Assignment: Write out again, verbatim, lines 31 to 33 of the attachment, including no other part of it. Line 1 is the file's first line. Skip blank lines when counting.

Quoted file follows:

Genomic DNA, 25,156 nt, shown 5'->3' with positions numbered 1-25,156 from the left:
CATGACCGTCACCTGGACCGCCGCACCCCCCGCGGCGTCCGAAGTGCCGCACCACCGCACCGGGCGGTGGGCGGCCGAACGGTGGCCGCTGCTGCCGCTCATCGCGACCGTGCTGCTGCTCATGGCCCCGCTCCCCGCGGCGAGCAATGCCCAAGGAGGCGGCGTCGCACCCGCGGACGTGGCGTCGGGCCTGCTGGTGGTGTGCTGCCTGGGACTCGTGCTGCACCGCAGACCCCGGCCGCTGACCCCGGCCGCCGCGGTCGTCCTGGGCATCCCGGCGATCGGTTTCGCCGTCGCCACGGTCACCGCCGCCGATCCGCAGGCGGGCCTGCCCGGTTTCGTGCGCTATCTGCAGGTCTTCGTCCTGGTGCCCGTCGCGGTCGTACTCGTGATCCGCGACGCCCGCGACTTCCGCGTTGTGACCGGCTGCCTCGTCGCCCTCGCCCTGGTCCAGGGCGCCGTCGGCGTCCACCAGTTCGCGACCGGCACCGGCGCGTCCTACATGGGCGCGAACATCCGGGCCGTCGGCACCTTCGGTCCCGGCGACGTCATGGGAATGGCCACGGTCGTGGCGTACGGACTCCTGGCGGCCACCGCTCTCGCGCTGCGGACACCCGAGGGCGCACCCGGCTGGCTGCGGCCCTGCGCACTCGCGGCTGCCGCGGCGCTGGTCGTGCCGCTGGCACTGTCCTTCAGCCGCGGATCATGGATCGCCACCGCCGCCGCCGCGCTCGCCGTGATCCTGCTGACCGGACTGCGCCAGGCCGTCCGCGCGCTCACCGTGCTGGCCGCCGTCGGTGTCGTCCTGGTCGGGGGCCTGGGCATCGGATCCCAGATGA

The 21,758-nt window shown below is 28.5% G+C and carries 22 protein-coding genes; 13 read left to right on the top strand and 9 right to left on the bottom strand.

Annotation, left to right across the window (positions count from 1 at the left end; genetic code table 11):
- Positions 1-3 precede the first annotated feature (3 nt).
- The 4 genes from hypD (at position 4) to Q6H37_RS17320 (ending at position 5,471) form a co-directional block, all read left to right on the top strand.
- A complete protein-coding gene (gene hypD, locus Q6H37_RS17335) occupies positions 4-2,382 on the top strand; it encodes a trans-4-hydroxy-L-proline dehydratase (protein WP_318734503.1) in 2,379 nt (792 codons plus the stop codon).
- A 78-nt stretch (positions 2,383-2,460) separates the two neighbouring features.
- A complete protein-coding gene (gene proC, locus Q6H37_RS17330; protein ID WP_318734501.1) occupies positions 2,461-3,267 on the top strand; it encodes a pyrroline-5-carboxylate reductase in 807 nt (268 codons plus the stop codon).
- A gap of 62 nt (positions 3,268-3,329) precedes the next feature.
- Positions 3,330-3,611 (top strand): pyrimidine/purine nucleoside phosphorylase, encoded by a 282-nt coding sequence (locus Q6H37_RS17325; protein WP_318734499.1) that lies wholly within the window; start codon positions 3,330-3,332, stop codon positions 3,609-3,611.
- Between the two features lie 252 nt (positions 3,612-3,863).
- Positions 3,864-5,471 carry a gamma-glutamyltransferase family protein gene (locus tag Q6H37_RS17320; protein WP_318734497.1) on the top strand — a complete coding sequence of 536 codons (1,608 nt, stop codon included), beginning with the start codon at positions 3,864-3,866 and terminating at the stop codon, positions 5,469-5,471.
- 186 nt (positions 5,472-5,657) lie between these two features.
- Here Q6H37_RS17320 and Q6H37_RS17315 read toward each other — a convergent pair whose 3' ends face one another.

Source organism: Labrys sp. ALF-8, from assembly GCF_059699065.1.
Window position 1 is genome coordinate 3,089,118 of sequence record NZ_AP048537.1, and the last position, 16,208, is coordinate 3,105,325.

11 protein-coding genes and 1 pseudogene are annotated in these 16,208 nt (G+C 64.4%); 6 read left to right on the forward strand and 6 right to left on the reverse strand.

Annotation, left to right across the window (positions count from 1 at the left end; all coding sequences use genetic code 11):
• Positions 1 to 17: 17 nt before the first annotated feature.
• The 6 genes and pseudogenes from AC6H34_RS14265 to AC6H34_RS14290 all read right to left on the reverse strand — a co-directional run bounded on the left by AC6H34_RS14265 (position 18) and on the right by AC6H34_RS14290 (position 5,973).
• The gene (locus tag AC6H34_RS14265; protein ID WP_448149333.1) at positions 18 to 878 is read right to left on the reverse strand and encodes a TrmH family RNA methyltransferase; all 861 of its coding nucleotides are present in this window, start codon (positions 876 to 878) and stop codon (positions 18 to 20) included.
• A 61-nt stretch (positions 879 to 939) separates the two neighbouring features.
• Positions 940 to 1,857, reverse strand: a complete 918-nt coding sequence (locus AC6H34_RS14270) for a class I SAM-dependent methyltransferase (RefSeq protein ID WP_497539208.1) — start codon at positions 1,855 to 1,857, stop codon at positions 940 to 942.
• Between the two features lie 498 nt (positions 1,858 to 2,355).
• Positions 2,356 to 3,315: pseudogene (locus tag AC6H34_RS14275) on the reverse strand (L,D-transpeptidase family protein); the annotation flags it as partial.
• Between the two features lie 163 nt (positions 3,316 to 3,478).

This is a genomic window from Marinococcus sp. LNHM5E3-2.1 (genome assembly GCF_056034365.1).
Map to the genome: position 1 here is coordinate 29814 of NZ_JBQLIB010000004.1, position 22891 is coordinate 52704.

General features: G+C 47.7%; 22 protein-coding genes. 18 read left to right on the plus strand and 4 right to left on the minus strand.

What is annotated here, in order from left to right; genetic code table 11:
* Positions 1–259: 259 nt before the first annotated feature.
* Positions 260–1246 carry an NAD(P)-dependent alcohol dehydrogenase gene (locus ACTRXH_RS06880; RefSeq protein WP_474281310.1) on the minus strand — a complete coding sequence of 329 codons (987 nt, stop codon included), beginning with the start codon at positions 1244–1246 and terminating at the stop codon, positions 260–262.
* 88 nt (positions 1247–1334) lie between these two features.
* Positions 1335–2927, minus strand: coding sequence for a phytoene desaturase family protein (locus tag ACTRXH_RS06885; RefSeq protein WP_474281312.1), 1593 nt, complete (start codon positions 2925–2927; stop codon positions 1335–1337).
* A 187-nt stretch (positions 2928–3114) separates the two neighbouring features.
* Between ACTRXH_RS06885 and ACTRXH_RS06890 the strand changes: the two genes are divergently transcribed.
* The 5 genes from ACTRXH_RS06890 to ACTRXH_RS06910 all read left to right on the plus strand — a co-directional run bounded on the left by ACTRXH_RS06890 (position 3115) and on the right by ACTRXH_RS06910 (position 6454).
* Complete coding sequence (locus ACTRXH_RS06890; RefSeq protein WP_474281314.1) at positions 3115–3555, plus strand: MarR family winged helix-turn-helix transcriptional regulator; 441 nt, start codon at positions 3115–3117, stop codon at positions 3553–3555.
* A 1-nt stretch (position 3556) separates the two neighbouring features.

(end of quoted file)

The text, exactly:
What is annotated here, in order from left to right; genetic code table 11:
* Positions 1–259: 259 nt before the first annotated feature.
* Positions 260–1246 carry an NAD(P)-dependent alcohol dehydrogenase gene (locus ACTRXH_RS06880; RefSeq protein WP_474281310.1) on the minus strand — a complete coding sequence of 329 codons (987 nt, stop codon included), beginning with the start codon at positions 1244–1246 and terminating at the stop codon, positions 260–262.